Record: 8-5 overall, 5-5 in the UFC
How he got here: Pat Barry got his start in kickboxing and Sanshao. He competed in the striking arts for nearly six years on the international level before finally making the transition to mixed martial arts in 2008. After fighting professionally for seven months, he was already making his UFC debut against Dan Evenson that same year, winning violently with leg kicks in the first round.
Barry would suffer his first defeat against Tim Hague, showcasing his serious lack of a ground game in the process but rebounded nicely against veteran kickboxer and former training partner Antoni Hardonk with a TKO victory at UFC 104. He would fight his former hero Mirko Filipovic at UFC 115 and despite dropping the Pride legend twice in the first round, eventually succumbed to a rear naked choke in round three.
Barry rebounded with a dominant performance against the hard-headed Joey Beltran earlier this year and was moments away from finishing French kickboxer Cheick Kongo in the UFC on Versus 5 main event before suffering a stunning knockout of his own, the first of his career. His rebound fight was against Stefan Struve, a man over a foot taller than him. Barry hung with "The Skyscraper" for over half the fight but was eventually put into a triangle choke and despite an impressive powerbomb, he was forced to tap.
He was potentially fighting for his job against Christian Morecraft but showcased some improved submission defense, escaping a precarious position to knock the big man out in the first round. He couldn't continue his winning ways against Lavar Johnson, gaining mount at one point but eventually succumbing to the big man's heavy punches.
"HD" continued his roller coaster run inside the Octagon by smashing Shane Del Rosario in his most recent bout, scoring an emphatic second round knockout. He'll be trying to score his first career two fight winning streak in the UFC against Jordan.
How he gets it done: While Barry may not have the edge on the ground against Jordan, he's got the experience and the fluidity on the feet to easily win a stand-up battle against the former LSU fullback.
Jordan looked a bit stiff with his striking, at least from a technical standpoint. If Barry can stay composed and snap his kicks quick enough to the point they don't get caught and used to take him down. His punches will be more important than ever here because he won't want to risk being taken down.
Expect to see Barry stay on the outside and try to work over Jordan's lower legs with kicks, perhaps lulling him into a false sense of security before coming high with a killshot. If that doesn't work, straight boxing is his best bet as he should be the better striker overall. Jordan's been caught with some heavy shots before and Barry is capable of really making his shots count.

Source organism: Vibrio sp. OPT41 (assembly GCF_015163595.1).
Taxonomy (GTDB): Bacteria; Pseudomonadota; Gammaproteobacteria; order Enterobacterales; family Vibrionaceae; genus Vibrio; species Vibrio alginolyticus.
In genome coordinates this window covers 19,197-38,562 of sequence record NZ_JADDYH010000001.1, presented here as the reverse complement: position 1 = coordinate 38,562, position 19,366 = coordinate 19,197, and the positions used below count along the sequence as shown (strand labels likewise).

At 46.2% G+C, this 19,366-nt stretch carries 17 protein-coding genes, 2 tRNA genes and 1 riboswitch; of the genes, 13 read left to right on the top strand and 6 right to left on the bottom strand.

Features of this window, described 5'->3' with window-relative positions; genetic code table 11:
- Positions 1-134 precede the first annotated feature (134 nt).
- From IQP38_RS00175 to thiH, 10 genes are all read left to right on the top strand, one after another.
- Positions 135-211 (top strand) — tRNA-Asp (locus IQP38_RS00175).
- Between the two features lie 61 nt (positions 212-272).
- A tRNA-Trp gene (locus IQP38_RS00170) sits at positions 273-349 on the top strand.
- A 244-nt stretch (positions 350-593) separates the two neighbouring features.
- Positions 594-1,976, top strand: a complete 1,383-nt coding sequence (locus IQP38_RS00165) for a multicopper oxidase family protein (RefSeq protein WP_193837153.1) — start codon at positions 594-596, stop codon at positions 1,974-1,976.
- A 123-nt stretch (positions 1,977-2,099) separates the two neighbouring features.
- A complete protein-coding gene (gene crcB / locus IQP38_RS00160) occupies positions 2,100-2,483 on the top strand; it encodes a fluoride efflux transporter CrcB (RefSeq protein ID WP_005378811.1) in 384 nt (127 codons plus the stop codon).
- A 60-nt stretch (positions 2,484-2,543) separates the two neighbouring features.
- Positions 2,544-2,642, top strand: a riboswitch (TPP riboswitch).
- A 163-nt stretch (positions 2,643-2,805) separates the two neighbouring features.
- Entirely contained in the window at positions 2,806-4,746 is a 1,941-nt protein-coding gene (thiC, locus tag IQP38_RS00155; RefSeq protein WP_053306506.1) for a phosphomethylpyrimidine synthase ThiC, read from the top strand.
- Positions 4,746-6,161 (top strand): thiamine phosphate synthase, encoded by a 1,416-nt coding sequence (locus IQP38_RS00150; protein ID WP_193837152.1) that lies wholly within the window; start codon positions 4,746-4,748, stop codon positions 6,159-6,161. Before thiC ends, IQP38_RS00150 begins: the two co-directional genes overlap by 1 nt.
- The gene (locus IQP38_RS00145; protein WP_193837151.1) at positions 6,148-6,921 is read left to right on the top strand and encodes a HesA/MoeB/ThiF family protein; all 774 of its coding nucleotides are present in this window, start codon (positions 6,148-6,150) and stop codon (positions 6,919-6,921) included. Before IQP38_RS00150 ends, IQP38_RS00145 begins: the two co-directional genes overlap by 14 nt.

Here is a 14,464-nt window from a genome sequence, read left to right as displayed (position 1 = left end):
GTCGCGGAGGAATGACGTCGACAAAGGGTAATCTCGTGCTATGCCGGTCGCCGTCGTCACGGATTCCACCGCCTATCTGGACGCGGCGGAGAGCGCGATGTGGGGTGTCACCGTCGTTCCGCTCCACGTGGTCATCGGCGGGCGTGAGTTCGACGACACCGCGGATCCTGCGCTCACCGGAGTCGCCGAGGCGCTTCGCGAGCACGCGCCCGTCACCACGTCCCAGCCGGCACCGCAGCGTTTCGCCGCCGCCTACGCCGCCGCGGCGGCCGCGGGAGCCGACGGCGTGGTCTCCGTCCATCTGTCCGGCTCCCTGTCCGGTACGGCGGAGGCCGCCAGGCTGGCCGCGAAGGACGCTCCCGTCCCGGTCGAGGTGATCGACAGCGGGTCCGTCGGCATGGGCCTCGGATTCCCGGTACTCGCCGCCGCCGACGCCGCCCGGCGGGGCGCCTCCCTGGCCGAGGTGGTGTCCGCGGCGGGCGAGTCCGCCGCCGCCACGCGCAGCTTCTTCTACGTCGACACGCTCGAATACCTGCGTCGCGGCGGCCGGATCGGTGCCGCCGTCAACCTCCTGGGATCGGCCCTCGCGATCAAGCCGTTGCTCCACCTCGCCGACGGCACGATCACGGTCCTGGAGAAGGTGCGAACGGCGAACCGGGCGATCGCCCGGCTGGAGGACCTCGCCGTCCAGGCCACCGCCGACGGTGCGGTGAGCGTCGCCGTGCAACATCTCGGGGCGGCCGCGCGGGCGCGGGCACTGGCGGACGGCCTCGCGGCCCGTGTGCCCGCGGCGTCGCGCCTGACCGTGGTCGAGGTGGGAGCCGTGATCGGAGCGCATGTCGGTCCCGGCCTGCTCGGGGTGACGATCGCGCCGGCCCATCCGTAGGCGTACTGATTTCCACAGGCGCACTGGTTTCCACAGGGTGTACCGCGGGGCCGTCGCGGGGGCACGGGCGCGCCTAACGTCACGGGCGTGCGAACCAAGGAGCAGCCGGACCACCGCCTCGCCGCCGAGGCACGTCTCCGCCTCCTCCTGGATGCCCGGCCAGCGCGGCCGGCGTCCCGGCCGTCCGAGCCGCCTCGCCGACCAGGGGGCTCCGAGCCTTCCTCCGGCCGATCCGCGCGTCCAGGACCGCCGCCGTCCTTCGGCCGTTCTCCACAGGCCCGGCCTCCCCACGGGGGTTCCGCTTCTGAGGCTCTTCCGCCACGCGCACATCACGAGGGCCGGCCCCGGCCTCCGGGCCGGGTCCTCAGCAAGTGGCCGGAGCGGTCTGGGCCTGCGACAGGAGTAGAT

Record: 14-4 overall, 2-1 in the UFC
How he got here: Shawn Jordan was a former fullback for LSU but he found his calling with mixed martial arts. "The Savage" made his pro debut in January of 2009 and has kept an incredibly active schedule, fighting 16 times now in just three and a half years.
Jordan's competition level was steady as well, although he would suffer some bumps in the road against current M-1 heavyweight champion Kenny Garner and Bellator heavyweight standout Mark Holata.
After moving to Albuquerque to train with Greg Jackson, Jordan turned the corner and submitted Lavar Johnson at Strikeforce Challengers 20. Afterwards, he made his UFC debut against fellow newcomer Oli Thompson and he destroyed the former British strongman to start his UFC career off with a bang.
He stepped in for an injured Antonio Rodrigo Nogueira to take on Cheick Kongo on short notice, but it was too much, too soon for him as Kongo stifled his attack with repeated clinches along the fence in a snoozer of a decision.
Jordan rebounced nicely in his last bout, overcoming Mike Russow's early aggression and not only reversing his takedowns but finishing him with a second round TKO of the Chicago police officer. Now, he's looking to begin some momentum against Barry. .
How he gets it done: Jordan has some nice power in his hands, but he has no business standing and trading with Pat Barry on the feet.
The smartest plan of attack would be something similar to what Jordan did to Lavar Johnson in Strikeforce, which is to quickly close the distance, drag Barry to the ground, secure a dominant position and either beat the hell out of him with ground and pound, or work for a joint lock of some sort, perhaps a Kimura or Americana. While Barry's been working on his ground game, he's still got a long ways to go.
On the feet, look for Jordan to crowd Barry, take away his many weapons by getting inside and working him over with some dirty boxing. Closing the distance will also open up some clinch takedowns from the body lock position or with trips. The closer he is to Barry, the better off he'll be.
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